Workplace survival during a leadership change is an exercise in Social Darwinism (and sometimes involves more bootlicking than we'd like to admit).
Under most circumstances, the bones and cells protecting our brain are a blessing. But when it comes to delivering vital medicine to patients with disorders such as Alzheimer's, scientists have turned to creative solutions to infiltrate the brain's defenses.
If our present scientific achievements pale in comparison to the grand gestures of putting a man on the moon and building nuclear weapons, it may be that our capacity to tell imaginative narratives is suffering.
"The recognition of human wretchedness is difficult for whoever is rich and powerful because he is almost invincibly led to believe that he is something. It is equally difficult for the man in miserable circumstances because he is almost invincibly led to believe that the rich and powerful man is something."
An international survey of school teachers has found that the vast majority believe in myths about the brain and wrongly adapt their lessons to accommodate these myths.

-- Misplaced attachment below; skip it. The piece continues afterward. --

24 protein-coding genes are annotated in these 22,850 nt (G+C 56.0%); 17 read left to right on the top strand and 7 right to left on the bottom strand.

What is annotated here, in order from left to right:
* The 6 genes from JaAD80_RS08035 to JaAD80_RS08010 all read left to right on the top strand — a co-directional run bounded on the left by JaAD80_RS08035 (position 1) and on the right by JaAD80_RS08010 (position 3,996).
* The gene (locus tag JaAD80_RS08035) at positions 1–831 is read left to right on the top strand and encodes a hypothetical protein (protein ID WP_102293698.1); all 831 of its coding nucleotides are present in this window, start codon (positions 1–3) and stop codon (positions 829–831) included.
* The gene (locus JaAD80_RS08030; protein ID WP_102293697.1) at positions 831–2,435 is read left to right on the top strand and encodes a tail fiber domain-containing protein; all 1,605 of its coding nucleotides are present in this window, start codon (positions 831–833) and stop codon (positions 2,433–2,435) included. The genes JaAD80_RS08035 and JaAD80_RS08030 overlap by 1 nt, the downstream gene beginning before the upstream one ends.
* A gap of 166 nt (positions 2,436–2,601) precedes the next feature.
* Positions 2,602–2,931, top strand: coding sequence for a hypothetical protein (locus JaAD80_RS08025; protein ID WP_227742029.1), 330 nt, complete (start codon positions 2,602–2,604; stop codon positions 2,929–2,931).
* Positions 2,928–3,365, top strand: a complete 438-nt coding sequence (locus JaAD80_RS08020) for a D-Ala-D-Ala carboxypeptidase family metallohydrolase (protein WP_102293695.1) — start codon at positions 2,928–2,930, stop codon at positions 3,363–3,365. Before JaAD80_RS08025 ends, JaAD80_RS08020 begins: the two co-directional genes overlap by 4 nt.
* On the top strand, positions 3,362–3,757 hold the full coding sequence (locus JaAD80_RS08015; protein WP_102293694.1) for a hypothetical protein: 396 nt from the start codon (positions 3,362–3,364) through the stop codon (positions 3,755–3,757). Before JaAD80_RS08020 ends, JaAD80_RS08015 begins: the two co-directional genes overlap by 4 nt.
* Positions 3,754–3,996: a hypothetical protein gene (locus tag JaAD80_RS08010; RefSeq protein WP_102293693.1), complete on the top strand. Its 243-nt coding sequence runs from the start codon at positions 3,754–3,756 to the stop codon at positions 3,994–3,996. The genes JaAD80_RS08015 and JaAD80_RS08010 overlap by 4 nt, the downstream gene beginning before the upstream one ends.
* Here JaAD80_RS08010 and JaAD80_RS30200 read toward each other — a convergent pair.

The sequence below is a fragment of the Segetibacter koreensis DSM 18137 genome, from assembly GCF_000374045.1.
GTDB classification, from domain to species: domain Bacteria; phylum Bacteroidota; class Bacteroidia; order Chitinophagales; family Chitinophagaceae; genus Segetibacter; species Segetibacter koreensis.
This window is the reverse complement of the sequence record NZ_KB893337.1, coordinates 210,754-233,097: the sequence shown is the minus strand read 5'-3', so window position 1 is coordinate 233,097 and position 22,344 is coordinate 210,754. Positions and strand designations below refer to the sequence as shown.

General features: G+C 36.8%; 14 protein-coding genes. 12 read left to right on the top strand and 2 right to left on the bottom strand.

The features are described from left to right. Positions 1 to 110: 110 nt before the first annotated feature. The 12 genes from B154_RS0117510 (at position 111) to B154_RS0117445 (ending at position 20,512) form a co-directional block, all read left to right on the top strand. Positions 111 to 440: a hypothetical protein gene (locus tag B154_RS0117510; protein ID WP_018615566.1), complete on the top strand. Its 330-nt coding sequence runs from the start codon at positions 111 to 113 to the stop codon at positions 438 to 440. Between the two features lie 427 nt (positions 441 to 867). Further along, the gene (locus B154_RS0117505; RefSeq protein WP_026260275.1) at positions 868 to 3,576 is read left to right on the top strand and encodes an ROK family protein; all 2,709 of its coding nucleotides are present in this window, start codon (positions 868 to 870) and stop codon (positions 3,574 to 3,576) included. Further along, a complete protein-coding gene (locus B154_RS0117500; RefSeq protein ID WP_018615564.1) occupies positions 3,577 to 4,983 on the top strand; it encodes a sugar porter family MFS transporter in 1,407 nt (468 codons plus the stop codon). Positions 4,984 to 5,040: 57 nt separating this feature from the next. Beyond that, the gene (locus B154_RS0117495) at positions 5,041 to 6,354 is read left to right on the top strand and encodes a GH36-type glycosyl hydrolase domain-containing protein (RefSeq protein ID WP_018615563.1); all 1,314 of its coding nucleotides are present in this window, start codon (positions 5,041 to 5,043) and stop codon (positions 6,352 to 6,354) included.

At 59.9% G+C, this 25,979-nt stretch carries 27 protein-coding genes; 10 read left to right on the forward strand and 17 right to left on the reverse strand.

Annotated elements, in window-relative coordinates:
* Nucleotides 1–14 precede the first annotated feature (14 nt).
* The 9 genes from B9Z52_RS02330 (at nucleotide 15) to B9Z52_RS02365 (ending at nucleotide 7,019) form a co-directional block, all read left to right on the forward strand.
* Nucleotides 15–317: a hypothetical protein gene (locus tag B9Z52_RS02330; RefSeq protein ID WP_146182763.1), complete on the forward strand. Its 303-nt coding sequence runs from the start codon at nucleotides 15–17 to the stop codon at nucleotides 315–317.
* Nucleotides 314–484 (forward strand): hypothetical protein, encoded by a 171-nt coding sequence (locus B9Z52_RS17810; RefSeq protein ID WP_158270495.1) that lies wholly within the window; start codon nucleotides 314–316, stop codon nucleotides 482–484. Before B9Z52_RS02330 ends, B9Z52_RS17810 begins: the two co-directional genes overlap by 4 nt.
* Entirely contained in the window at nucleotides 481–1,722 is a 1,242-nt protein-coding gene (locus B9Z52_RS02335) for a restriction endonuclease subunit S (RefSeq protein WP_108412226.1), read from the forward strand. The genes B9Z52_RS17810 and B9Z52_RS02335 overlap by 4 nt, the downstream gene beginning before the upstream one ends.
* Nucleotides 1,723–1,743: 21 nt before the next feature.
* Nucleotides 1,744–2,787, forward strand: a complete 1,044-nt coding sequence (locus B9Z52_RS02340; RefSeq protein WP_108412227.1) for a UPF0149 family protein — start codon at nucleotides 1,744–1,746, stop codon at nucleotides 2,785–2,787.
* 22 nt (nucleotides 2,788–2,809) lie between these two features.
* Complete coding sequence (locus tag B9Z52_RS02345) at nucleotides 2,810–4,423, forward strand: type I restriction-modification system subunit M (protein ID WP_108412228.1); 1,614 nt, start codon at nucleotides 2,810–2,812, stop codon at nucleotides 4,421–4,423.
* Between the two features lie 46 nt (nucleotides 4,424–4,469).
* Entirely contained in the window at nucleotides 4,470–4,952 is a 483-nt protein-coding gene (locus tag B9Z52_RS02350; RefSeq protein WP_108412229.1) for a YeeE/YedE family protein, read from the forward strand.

In most respects, neurology's attack on free will seems to have won the day, not the least reason being that randomness is a far cry from making free and intentioned decisions.
Whenever I work with a company or talk to people in the business world, I’m always asked for a model or a set of scientific formulas that can “solve” behavior problems for them. While there are models of human behavior, habit formation, and cognition that can give us insight into our nature, any ...
Throughout the developing world, "and increasingly in Africa and Asia," the single largest occupation for women is agriculture. Yet although they perform much of the labor, women and girls (who make up the majority of the planet's poor) are often restricted from actually owning the land they work ...
The nation's highest-profile technology companies are creating some unusual policies in order to encourage women to keep working through the peak of their childbearing years.
The trouble with teenagers is well-known to many parents: they are hormone-driven, thrill-seeking bundles of eros with a shocking inability to think through the consequences of their actions. Adolescents don’t just procrastinate and spend too much time playing video games. They endanger themselves ...
Having a much more interesting time with life than your peers is a recipe for social isolation, according to a report published in Psychological Science.
Photo of astronaut Reid Wiseman taken by fellow ISS crewmember Barry E. Wilmore.
Decades of neuroscientific research may be culminating in treatment to help those with short attention spans overcome their lack of focus.